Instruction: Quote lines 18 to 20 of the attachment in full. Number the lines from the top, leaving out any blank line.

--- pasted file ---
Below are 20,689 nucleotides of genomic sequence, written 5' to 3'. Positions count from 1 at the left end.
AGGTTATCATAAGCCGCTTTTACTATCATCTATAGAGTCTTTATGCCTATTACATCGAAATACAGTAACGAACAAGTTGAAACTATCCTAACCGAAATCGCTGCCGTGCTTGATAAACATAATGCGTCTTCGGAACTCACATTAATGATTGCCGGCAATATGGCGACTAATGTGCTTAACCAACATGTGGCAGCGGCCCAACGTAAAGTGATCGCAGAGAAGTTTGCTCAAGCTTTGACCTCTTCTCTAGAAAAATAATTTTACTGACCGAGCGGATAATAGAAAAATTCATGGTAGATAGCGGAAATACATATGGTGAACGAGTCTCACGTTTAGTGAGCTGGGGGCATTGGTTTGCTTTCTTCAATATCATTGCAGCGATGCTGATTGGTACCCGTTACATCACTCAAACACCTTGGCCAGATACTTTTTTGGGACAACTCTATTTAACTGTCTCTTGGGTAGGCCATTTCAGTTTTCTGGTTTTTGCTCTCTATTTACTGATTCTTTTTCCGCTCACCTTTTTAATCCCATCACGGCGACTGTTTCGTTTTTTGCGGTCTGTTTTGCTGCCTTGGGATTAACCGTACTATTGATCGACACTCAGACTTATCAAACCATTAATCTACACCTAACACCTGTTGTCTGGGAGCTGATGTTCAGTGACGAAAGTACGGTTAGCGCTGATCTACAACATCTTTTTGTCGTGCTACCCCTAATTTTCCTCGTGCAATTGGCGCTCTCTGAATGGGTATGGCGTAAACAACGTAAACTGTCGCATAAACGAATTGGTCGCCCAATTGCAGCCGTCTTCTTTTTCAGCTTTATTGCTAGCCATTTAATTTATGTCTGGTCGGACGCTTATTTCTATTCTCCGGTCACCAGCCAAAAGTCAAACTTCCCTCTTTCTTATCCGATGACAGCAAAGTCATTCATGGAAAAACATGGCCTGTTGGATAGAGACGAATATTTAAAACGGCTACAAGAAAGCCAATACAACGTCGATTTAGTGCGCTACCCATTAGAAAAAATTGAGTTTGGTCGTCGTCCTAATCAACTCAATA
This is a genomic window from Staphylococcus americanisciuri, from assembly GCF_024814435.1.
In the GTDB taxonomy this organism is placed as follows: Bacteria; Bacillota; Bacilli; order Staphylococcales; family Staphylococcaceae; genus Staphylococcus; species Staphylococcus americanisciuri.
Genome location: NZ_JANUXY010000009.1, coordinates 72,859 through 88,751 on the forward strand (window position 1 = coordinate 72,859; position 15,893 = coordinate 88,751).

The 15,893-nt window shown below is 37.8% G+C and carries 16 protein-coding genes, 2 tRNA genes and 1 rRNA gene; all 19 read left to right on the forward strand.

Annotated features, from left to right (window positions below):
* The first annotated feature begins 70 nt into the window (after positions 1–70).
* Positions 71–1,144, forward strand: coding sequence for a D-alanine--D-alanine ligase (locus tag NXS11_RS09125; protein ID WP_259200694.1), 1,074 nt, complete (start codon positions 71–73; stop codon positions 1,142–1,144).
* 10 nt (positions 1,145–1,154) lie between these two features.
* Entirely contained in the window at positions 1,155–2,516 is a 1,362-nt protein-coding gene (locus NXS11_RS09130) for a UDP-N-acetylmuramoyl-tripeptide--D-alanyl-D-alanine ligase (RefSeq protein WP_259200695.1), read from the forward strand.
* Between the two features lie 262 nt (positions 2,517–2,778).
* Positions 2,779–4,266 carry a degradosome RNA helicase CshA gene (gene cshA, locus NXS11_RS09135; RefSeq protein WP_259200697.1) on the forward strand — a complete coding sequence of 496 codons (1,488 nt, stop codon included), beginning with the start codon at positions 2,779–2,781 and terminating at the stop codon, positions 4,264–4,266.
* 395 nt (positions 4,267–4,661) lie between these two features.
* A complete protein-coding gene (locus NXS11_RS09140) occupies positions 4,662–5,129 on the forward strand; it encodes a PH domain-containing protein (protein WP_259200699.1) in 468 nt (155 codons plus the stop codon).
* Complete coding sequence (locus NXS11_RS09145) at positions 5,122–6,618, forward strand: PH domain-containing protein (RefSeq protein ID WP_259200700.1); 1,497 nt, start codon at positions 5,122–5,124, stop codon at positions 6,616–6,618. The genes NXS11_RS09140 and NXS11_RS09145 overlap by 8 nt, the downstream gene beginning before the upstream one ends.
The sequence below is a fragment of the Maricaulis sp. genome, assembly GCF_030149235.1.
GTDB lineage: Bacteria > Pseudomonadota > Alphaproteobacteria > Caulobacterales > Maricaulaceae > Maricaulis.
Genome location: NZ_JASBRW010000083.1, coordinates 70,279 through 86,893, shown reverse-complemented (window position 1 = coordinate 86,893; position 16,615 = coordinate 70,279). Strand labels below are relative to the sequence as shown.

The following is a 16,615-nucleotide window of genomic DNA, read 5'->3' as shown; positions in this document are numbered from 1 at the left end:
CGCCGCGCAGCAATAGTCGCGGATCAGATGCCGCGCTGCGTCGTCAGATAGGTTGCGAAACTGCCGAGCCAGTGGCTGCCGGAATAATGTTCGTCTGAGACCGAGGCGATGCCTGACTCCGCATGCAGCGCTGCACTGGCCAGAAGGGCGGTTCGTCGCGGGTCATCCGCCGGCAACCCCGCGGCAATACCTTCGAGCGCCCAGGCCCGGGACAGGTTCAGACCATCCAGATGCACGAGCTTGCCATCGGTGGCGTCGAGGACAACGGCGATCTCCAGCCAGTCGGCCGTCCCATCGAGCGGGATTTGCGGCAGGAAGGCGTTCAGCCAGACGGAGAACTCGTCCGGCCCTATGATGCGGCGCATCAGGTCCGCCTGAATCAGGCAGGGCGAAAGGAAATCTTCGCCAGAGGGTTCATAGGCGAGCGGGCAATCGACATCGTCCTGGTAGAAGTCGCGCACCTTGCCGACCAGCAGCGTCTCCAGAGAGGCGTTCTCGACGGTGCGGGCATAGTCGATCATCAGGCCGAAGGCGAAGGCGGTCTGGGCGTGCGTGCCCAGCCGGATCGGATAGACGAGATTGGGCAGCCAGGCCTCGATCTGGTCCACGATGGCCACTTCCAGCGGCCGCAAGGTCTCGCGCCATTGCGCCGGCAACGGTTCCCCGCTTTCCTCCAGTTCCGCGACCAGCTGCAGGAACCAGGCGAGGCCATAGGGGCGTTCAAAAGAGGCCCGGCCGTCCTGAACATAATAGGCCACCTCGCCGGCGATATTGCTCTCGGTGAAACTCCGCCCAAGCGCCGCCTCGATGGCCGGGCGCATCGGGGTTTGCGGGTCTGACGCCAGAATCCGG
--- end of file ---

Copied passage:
GTDB lineage: Bacteria > Pseudomonadota > Alphaproteobacteria > Caulobacterales > Maricaulaceae > Maricaulis.
Genome location: NZ_JASBRW010000083.1, coordinates 70,279 through 86,893, shown reverse-complemented (window position 1 = coordinate 86,893; position 16,615 = coordinate 70,279). Strand labels below are relative to the sequence as shown.

The following is a 16,615-nucleotide window of genomic DNA, read 5'->3' as shown; positions in this document are numbered from 1 at the left end: